A federal judge in Hawaii stopped President Trump’s newest executive order on Wednesday afternoon, just hours before it was supposed to take effect. The order would have temporarily halted the refugee program and frozen the visas to nationals from six Muslim majority countries.

The judge, Derrick K. Watson, halted the order nationwide. 

Meantime, a federal hearing in Seattle on Wednesday could also potentially block President Trump’s revised travel ban from taking effect this week.

A federal court in Maryland also heard arguments for putting the new executive order on hold.


KUOW Photo/Liz Jones

On election night in Seattle, James and Felice decided to get married.

Not because she was pregnant, Felice teased. They were in love — and Felice's legal status in the U.S. was tenuous.

Listen to their story:


Washington state Attorney General Bob Ferguson smiles during a news conference about President Trump's new executive order Monday, March 6, 2017, in Seattle. The new ban, which takes effect March 16, halts travel for 90 days for residents of Iran, Libya,
AP Photo/Elaine Thompson

The state will continue to press its legal case against President Donald Trump’s temporary travel ban, Washington State Attorney General Bob Ferguson announced today.

Lois Silver

UPDATE: 3/08/17, 3:50 p.m. PT 

Daniel Ramirez Medina, a 'dreamer' recently arrested near Seattle despite his DACA status, will remain in immigration detention.

A federal judge said he’ll make a decision early next week about whether to release Ramirez from a Tacoma lockup, where he has been held since Feb. 10. Ramirez is asking the court to find that his arrest violated his constitutional rights.

Rizwan Samad, president New Wave Travel, outside his Seattle office.
KUOW Photo/Liz Jones

Here’s some advice you wouldn’t typically expect from the owner of a travel agency.

“If you don’t have to travel, please don’t travel — because it’s just going to be nightmare,” said Rizwan Samad, owner of New Wave Travel in Seattle’s University District.

President Donald Trump put a fresh spin on his temporary travel ban this week, but Muslims in the Seattle area, including Samad, still see a host of problems.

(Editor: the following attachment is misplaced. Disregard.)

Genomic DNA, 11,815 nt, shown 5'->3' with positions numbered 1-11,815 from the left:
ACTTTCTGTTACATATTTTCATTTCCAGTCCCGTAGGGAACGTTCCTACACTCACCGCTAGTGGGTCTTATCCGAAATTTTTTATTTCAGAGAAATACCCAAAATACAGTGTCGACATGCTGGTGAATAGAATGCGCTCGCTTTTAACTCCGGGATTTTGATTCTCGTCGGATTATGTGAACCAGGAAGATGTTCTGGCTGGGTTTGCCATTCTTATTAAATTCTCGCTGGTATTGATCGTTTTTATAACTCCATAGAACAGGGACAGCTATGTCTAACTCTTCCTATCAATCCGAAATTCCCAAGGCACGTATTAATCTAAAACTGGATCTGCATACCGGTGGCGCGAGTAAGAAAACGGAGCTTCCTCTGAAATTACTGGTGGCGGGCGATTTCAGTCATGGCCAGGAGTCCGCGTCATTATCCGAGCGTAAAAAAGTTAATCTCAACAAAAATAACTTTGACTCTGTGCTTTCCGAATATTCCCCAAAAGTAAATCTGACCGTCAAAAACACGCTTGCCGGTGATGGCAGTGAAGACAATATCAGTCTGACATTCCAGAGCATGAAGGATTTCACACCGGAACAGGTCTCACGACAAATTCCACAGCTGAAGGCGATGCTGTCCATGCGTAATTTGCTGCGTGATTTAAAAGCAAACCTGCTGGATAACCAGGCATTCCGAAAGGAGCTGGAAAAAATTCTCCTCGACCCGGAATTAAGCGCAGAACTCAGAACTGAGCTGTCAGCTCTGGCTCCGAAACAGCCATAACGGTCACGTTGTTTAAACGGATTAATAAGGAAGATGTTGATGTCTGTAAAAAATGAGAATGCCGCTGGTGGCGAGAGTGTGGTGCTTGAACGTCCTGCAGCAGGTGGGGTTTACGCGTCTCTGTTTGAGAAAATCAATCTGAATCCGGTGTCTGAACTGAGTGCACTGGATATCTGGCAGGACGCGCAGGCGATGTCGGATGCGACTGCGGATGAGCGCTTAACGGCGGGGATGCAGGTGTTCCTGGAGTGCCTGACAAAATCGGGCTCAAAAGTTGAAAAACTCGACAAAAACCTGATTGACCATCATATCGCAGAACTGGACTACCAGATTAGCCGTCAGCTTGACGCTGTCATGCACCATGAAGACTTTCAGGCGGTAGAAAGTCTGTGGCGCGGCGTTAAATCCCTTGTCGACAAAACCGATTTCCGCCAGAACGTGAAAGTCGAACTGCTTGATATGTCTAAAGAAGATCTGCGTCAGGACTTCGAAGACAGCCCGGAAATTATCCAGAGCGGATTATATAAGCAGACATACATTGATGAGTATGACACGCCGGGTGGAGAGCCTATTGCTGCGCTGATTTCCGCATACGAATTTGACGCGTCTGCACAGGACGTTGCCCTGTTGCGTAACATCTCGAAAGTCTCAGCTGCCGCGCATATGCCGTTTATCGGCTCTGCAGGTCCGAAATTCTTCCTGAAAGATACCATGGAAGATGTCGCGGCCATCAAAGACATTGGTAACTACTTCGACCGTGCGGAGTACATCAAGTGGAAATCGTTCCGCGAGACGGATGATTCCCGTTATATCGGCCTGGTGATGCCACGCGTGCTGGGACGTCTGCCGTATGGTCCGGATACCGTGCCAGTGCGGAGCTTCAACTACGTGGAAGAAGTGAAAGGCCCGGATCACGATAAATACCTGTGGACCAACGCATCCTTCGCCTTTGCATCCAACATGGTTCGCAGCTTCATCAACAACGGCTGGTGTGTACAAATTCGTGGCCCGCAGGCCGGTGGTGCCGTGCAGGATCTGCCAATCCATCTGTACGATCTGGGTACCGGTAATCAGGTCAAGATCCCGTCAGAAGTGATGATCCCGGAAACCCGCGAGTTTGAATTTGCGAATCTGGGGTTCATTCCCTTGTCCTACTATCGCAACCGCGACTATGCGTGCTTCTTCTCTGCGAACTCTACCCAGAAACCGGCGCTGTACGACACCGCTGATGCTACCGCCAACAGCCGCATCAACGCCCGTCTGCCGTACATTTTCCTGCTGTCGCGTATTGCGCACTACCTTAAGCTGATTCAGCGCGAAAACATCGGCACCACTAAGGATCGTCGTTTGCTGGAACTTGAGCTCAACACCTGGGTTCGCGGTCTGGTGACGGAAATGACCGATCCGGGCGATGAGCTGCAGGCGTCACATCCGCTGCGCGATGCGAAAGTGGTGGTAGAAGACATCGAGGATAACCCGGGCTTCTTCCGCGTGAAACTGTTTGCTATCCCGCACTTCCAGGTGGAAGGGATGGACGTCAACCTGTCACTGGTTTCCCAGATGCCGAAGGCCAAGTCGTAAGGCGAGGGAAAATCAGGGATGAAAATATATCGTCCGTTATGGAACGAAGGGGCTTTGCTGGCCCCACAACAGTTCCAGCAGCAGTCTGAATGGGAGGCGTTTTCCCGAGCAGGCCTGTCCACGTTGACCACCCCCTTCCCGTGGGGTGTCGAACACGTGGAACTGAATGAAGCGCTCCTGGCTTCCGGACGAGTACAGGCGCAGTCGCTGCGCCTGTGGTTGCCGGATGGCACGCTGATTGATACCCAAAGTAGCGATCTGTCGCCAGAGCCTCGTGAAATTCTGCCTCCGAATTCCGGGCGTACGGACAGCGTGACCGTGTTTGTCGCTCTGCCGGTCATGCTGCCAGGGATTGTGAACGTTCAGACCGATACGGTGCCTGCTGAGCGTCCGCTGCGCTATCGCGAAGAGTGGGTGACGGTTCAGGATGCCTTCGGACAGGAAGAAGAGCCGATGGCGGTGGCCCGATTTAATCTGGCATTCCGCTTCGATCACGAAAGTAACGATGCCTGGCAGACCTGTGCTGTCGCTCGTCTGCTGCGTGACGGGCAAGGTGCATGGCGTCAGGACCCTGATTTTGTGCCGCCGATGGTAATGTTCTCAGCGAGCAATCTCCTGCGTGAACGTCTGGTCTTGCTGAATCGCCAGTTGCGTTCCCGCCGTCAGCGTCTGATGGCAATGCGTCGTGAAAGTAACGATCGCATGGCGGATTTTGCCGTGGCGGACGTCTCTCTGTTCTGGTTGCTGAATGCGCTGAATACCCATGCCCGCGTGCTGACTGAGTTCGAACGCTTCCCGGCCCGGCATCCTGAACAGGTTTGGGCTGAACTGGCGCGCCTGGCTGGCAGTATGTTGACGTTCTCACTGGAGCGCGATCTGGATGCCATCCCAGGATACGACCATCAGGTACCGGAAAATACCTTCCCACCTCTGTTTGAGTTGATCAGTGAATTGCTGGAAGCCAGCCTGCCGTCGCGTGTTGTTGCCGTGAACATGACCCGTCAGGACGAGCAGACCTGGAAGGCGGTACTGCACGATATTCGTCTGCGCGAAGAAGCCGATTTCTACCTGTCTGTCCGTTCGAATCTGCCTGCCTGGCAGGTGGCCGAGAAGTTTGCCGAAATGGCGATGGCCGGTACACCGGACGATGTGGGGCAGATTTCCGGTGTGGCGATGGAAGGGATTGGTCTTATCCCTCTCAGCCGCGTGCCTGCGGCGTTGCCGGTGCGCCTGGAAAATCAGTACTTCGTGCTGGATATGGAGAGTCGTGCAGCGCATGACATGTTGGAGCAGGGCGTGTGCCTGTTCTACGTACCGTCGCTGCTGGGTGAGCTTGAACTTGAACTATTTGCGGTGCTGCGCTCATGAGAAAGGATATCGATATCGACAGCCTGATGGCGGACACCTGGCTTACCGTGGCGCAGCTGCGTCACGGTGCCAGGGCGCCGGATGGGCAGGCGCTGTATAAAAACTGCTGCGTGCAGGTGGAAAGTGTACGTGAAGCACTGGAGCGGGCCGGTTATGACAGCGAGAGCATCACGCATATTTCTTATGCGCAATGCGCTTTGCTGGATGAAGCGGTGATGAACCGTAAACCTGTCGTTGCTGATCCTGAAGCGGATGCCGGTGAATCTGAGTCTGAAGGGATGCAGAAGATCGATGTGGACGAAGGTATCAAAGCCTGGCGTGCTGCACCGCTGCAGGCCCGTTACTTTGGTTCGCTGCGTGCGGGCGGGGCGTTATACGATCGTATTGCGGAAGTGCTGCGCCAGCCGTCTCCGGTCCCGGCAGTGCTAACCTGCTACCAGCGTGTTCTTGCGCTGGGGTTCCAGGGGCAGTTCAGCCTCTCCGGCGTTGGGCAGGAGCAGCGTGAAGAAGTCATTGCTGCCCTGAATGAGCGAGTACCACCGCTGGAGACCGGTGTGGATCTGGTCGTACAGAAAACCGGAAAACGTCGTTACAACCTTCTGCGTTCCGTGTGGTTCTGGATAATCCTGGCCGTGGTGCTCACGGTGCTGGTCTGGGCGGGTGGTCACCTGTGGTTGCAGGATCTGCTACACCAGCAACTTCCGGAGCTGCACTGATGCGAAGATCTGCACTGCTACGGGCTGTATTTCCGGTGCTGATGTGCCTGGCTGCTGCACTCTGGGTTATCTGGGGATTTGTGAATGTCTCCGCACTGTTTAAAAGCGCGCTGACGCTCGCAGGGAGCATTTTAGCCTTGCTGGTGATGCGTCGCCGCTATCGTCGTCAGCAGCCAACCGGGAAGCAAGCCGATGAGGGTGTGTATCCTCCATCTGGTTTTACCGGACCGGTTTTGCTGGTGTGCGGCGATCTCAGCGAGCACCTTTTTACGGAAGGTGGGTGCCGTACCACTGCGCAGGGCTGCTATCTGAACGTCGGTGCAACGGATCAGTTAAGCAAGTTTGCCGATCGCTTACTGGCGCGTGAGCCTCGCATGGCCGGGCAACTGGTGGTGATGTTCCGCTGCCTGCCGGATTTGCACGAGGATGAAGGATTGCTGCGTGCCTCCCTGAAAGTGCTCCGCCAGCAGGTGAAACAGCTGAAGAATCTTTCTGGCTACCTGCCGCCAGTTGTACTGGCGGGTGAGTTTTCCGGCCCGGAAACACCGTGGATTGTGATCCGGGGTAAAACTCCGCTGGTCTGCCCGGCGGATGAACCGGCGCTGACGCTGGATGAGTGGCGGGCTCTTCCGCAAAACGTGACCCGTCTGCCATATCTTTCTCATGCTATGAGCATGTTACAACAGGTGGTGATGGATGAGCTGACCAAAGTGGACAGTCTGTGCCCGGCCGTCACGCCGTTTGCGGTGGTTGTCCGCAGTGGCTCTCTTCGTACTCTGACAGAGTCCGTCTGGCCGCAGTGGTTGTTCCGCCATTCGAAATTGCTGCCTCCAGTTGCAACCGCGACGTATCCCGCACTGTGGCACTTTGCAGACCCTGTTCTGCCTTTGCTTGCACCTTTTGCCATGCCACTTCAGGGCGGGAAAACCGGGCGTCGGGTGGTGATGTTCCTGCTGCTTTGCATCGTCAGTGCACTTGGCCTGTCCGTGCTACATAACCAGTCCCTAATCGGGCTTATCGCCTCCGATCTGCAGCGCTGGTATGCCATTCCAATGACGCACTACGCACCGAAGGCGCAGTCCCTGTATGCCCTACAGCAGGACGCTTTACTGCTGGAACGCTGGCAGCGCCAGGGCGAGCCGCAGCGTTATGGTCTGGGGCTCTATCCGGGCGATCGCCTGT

KUOW Photo/Liz Jones

Bill Radke talks with KUOW immigration reporter Liz Jones about the potential impact of President Trump's new executive order on immigration. It temporarily bars citizens of six predominantly Muslim countries from being issued new visas to enter the United States. The revised order eliminates Iraq from the list of banned countries, and it no longer requires an indefinite ban on Syrians.

KUOW Photo/Liz Jones

Braced for more troubling news, immigrants around the country nervously await version two of President Trump’s travel ban. The revised executive order is expected next week.

KUOW Photo/Liz Jones

At the moment, border patrol agents can quickly deport someone within 100 miles of the southern border, and within 14 days of their arrival in the U.S. 


Courtesy Ramirez's lawyers

UPDATE: 2/17/17, 3:30 p.m. PT

A federal judge in Seattle declined to immediately release Daniel Ramirez Medina, as his attorneys requested Friday in U.S. District Court. Instead, Magistrate Judge James P. Donohue directed that Ramirez get a bond hearing in immigration court within a week.

Bill Radke talks with KUOW immigration reporter Liz Jones about the arrest and detention of Daniel Ramirez Medina, who's been held at the Northwest Detention Center in Tacoma since Friday. Ramirez has temporary legal status through the Deferred Action for Childhood Arrivals program, or DACA. His attorneys have filed a federal lawsuit seeking his immediate release.

Northwest Detention Center, Tacoma, Washington.
KUOW Photo/Liz Jones

An immigrant in Seattle with temporary legal status through the DACA or “dreamer” program is currently being held at the Northwest Detention Center in Tacoma. It’s believed to be the first immigration arrest of its kind under the Trump administration.

Ahmad Al Halabi and daughter, Jaidaa, reunite at Sea-Tac Airport.
KUOW Photo/Liz Jones

“This is the best day of my life,” said Syrian refugee Jaidaa Al Halabi, just minutes after she stepped off a plane at Sea-Tac Airport.

 

Her younger brother, Mohamed, waited anxiously at the arrival gate then sprinted past the security line as he first glimsped Jaidaa come around the corner.

 

A younger sister, Alaa, leaned her head back and let out a shout as the tears overcame her.

 

 

Courtesy of Rabaa family

They were ready. They had even packed gifts for relatives who would greet them in Seattle.

Then a snowstorm delayed the flight.

And the very next day, President Trump signed his temporary immigration ban.


Attorney General Bob Ferguson, left, greets Allen Novak, newly-arrived from Iran, his wife Jayne and their daughter Nikta, Monday, Feb. 6, 2017, at Sea-Tac Airport. Allen Novak joined his family, of Silverdale, Wash., on a conditional resident visa.
AP Photo/Elaine Thompson

Liz Jones talks with Washington's Attorney General Bob Ferguson about the state's lawsuit against President Donald Trump. On Friday, a federal judge in Seattle ordered a temporary halt to the President's immigration ban.

KUOW Photo/Liz Jones

Cordelia Revells anxiously peers down the arrival gate a Sea-Tac Airport.

“We’re looking for a family of six,” Revells says. “You’ll know it’s them because refugees typically carry a white and blue bag from the IOM.” (That’s the International Organization for Migration, which helps coordinate refugee travel from overseas.)